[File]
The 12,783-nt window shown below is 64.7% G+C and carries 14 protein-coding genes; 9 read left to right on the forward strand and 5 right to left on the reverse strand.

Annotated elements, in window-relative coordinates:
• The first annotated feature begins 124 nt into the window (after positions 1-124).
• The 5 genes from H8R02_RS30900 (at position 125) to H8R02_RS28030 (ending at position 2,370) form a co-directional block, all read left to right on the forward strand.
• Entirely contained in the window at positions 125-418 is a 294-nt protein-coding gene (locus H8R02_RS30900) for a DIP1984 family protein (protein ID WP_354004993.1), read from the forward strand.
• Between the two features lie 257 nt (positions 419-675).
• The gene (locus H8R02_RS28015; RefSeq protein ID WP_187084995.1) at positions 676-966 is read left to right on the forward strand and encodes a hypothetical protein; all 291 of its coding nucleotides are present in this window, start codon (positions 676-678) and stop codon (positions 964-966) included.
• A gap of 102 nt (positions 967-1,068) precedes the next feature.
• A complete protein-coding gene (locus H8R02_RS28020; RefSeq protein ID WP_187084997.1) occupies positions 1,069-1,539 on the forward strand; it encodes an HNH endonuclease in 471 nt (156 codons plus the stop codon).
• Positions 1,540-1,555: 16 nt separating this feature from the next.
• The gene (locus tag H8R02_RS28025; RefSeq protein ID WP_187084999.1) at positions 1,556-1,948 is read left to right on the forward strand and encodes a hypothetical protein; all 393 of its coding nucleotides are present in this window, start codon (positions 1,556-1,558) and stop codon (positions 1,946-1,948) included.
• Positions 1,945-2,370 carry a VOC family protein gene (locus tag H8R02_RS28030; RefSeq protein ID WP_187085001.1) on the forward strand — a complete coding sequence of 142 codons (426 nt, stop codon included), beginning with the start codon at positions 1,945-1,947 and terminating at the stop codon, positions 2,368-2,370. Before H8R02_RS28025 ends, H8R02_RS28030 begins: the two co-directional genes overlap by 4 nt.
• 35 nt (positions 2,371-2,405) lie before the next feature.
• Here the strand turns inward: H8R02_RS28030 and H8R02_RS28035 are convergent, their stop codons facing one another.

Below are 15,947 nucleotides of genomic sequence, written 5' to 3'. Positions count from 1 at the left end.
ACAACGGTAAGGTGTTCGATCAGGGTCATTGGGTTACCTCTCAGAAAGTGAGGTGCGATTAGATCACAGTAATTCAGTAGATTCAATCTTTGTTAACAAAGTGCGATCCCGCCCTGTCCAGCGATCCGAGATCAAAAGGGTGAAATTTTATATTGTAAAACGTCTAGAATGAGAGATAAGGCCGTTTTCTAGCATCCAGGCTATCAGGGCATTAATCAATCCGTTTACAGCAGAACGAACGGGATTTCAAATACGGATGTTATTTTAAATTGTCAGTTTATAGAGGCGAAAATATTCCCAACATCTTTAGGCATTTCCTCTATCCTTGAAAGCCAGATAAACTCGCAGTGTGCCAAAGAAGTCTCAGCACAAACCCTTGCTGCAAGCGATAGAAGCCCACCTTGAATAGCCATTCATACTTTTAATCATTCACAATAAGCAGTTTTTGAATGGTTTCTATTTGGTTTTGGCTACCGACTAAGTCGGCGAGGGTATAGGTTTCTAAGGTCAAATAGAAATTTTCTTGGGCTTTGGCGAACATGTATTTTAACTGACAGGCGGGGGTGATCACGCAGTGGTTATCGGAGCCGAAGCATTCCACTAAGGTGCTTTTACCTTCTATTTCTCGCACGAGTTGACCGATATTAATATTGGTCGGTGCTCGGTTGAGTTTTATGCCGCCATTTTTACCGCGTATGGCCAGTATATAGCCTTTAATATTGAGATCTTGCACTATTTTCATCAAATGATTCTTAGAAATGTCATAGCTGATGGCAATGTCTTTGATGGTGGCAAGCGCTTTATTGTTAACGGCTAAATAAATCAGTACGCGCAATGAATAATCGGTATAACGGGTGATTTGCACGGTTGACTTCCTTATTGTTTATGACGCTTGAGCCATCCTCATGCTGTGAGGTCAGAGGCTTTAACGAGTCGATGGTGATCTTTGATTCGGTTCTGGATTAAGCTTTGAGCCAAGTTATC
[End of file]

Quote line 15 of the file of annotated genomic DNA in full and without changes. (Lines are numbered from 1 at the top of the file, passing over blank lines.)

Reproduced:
Below are 15,947 nucleotides of genomic sequence, written 5' to 3'. Positions count from 1 at the left end.